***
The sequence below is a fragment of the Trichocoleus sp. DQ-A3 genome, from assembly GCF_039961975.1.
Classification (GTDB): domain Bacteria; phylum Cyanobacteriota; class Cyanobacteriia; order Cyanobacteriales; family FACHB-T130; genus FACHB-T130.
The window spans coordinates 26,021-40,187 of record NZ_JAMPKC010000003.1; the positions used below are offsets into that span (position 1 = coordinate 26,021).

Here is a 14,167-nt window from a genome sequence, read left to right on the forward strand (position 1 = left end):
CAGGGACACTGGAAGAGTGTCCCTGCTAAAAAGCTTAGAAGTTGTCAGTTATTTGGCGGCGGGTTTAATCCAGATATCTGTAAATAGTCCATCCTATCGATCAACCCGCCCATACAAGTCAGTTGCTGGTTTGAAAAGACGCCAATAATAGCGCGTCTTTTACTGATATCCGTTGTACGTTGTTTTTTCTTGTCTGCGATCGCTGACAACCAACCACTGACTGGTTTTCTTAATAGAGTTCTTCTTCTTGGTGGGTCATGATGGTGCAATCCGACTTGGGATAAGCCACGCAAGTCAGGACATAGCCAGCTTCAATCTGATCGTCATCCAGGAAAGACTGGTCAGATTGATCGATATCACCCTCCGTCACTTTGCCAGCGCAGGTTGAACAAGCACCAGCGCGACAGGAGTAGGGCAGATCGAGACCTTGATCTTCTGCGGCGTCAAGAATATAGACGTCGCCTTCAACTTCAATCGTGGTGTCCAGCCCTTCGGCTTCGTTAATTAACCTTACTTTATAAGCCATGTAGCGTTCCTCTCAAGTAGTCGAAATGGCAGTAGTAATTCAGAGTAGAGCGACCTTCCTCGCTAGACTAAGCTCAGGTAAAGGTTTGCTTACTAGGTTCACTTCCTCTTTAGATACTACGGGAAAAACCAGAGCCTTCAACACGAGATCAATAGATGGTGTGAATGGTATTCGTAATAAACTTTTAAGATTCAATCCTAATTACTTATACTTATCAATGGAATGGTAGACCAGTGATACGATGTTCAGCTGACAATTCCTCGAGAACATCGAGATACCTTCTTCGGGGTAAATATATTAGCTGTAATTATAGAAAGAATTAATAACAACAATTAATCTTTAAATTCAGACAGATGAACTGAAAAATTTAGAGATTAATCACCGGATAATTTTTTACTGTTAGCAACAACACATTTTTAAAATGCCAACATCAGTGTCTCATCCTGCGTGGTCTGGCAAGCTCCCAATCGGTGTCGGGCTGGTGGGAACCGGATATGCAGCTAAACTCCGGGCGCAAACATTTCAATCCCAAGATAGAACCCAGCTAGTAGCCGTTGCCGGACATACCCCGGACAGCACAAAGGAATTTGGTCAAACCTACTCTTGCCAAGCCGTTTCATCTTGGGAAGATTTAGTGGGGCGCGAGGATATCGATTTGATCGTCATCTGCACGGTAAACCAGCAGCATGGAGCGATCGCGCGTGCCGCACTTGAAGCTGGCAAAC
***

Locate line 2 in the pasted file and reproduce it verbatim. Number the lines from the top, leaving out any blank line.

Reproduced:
Classification (GTDB): domain Bacteria; phylum Cyanobacteriota; class Cyanobacteriia; order Cyanobacteriales; family FACHB-T130; genus FACHB-T130.